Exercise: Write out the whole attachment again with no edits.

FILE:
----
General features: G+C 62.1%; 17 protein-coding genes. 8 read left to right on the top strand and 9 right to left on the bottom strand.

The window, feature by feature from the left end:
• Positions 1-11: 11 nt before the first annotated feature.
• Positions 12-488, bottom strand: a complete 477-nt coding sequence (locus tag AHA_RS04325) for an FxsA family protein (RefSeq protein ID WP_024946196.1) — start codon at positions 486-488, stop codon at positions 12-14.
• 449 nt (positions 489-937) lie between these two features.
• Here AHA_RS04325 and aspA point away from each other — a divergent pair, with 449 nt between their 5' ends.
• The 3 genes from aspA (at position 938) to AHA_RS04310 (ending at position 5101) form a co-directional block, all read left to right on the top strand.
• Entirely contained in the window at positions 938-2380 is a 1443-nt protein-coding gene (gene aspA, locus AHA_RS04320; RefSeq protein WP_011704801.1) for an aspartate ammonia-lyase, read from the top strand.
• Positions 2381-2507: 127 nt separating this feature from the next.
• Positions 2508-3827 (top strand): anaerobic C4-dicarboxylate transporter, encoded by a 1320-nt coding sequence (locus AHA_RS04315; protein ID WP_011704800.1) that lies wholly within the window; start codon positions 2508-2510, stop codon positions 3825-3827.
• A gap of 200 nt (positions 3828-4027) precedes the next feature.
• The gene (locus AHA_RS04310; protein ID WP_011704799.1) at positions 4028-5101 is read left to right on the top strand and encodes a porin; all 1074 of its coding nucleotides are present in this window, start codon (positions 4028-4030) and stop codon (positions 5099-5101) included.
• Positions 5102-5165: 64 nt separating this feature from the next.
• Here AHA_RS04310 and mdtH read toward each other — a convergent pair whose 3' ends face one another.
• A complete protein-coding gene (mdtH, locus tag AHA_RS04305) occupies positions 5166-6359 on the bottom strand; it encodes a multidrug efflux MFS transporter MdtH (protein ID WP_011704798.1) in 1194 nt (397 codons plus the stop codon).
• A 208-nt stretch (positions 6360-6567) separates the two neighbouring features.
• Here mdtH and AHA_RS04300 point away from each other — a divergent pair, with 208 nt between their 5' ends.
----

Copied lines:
General features: G+C 62.1%; 17 protein-coding genes. 8 read left to right on the top strand and 9 right to left on the bottom strand.

The window, feature by feature from the left end:
• Positions 1-11: 11 nt before the first annotated feature.
• Positions 12-488, bottom strand: a complete 477-nt coding sequence (locus tag AHA_RS04325) for an FxsA family protein (RefSeq protein ID WP_024946196.1) — start codon at positions 486-488, stop codon at positions 12-14.
• 449 nt (positions 489-937) lie between these two features.
• Here AHA_RS04325 and aspA point away from each other — a divergent pair, with 449 nt between their 5' ends.
• The 3 genes from aspA (at position 938) to AHA_RS04310 (ending at position 5101) form a co-directional block, all read left to right on the top strand.
• Entirely contained in the window at positions 938-2380 is a 1443-nt protein-coding gene (gene aspA, locus AHA_RS04320; RefSeq protein WP_011704801.1) for an aspartate ammonia-lyase, read from the top strand.
• Positions 2381-2507: 127 nt separating this feature from the next.
• Positions 2508-3827 (top strand): anaerobic C4-dicarboxylate transporter, encoded by a 1320-nt coding sequence (locus AHA_RS04315; protein ID WP_011704800.1) that lies wholly within the window; start codon positions 2508-2510, stop codon positions 3825-3827.
• A gap of 200 nt (positions 3828-4027) precedes the next feature.
• The gene (locus AHA_RS04310; protein ID WP_011704799.1) at positions 4028-5101 is read left to right on the top strand and encodes a porin; all 1074 of its coding nucleotides are present in this window, start codon (positions 4028-4030) and stop codon (positions 5099-5101) included.
• Positions 5102-5165: 64 nt separating this feature from the next.
• Here AHA_RS04310 and mdtH read toward each other — a convergent pair whose 3' ends face one another.
• A complete protein-coding gene (mdtH, locus tag AHA_RS04305) occupies positions 5166-6359 on the bottom strand; it encodes a multidrug efflux MFS transporter MdtH (protein ID WP_011704798.1) in 1194 nt (397 codons plus the stop codon).
• A 208-nt stretch (positions 6360-6567) separates the two neighbouring features.
• Here mdtH and AHA_RS04300 point away from each other — a divergent pair, with 208 nt between their 5' ends.